The Fed May Have to Come Back from Winter Break Early
The Federal Reserve may have to get back to work.
In the weeks preceding the Federal Open Markets Committee (FOMC) meeting on October 31 and November 1, several Fed officials pointed to tightening financial conditions as a reason the central bank would likely be able to stay on hold. The idea was that markets were raising bond yields even though the Fed had not tightened since July, raising disinflationary pressures.
“Financial markets are tightening up and they are going to do some of the work for us,” Fed Gov. Christopher Waller said in a conversation moderated by former Republican House Speaker Paul Ryan on October 11.
At the time of Waller’s remarks, the yield on the 10-year Treasury had risen by around one percentage point since the Fed’s July hike.
Yields kept rising. A week or so later, the 10-year yield hit 4.99 percent. This helped cement the view on Wall Street that the Federal Reserve’s rate hiking days were behind it. Instead of pushing back on this view, Fed officials largely supported it. The hawkish statements from Fed Gov. Michelle Bowman or Richmond Fed President Thomas Barkin that more rate increases might be necessary seemed like outliers rather then predictions of central bank policy.
Since that mid-October peak, yields have come crashing down. The 10-year yield fell another 10 basis points or so on Tuesday to around 4.17 percent. That is the lowest since late August and early September.
Yields Fall with Each News Release
When some investors began predicting a few weeks ago that the yield on the 10-year would fall to four percent, this seemed like an incredibly optimistic attitude. Now it seems like common sense. Absent an upside economic shock—say a huge increase in payrolls in the employment report Friday—it’s likely that yields will continue to drop.
To put it slightly differently, each piece of economic data that comes in without an upside shock that could spark the Fed to reconsider staying on hold becomes a reason to push yields down further. The catalyst on Tuesday appears to be the cooling of demand for labor, as suggested by the job openings data published by the Department of Labor. The releases remove a risk of a change of heart at the Fed, providing another catalyst to buy bonds and push yields down.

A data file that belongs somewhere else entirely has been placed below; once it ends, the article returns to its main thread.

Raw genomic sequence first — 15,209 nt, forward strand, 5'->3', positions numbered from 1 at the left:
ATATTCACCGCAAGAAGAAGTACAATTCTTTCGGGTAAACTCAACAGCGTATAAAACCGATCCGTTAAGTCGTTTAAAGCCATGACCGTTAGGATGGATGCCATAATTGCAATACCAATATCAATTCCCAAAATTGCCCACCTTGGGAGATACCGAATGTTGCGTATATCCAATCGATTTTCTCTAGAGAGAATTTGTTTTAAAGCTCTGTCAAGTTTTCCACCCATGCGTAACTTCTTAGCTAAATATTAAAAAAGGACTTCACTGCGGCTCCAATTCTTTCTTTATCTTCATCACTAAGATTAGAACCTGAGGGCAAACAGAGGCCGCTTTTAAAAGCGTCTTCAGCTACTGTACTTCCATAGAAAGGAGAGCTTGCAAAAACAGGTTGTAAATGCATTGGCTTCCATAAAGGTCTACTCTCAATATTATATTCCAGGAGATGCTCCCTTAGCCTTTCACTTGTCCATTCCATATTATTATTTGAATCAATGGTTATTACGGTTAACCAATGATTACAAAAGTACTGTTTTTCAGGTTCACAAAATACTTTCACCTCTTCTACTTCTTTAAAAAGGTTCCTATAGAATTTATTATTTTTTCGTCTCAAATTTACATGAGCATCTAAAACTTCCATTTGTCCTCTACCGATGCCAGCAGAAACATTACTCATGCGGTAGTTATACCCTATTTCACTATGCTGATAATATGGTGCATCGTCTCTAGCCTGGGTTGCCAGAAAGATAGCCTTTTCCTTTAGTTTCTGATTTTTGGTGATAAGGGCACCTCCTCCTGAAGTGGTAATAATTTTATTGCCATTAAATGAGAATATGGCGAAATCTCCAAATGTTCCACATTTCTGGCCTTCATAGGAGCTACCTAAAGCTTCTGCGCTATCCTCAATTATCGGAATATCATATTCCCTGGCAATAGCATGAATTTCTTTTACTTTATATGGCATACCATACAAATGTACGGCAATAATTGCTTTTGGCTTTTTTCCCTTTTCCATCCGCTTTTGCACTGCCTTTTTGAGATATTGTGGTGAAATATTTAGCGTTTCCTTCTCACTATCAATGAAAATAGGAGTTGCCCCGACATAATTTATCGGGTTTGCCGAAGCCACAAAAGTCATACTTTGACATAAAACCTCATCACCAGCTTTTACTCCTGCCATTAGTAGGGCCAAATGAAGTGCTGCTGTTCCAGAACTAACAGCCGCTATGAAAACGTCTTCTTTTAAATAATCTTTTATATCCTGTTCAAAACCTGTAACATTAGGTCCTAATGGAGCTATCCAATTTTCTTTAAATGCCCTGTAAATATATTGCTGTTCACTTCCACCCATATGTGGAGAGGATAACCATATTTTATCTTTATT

A big question facing the market now is how much loosening of financial conditions will it take for the Fed to decide its needs to get back to work? We know that when the yield on the 10-year Treasury fell to 3.5 percent in the wake of the Fed’s response to last spring’s bank failures, Fed officials publicly fretted that financial conditions were likely not sufficiently tight to bring inflation down to their two percent target.
Indeed, the easing of financial conditions worried Fed officials so much that they dramatically increased their projections for interest rates this year. At the December 2022 and March 2023 meetings, the median expectation was for the fed funds rate to rise to 5.1 percent by the end of this year and then drop down to 4.3 percent at the end of next year.
The next time the projections were released was after the June meeting. These showed the median year-end fed funds projection had jumped to 5.6 percent for this year and four 4.6 percent for the following year. In other words, the Fed was penciling in the equivalent of two more quarter point rate hikes for the second half of the year and then less easing the following year.
After Tuesday’s decline, the yield on the 10-year is now closer to where it was in mid-April than where it was in mid-October. It would only take another two moves like Tuesday’s for the 10-year to print with a three-handle.
No Fed Feedback Until the December Meeting
Chairman Jerome Powell argued at his press conference in November that the financial tightening that preceded that meeting was not “endogenous” to monetary policy. That is to say, it was a reflection of investors raising the required compensation for holding long-term bonds—what monetary economists call the “term premium”—rather than simply a reflection of Fed policy. By the same logic, the recent decline would be seen as also exogenous to policy, a reflection of some shift in views about the underlying economy rather than markets just betting the Fed is done.
Increasingly, however, Powell’s view seems wrong. Yields are bouncing up and crashing down because the perceived path of Fed policy has shifted.
There should be a kind of automatic brake on this—a sort of dead-man’s clutch on yields. If yields fall too far, the Federal Reserve will eventually be forced to act. In theory, the market should anticipate that and that anticipation should keep yields from falling that far unless the market thinks the Fed really is comfortable with far looser financial conditions, in which case yields can keep declining.
With Fed officials now bound and gagged ahead of their mid-December meeting, we will not know for sure how they will react to these bond moves. Even if the Fed does not hike again in December, it could send a strong message to markets by releasing projections that show a higher expected rate for the end of next year than the 4.25 percent or lower that is currently reflected in the fed funds market.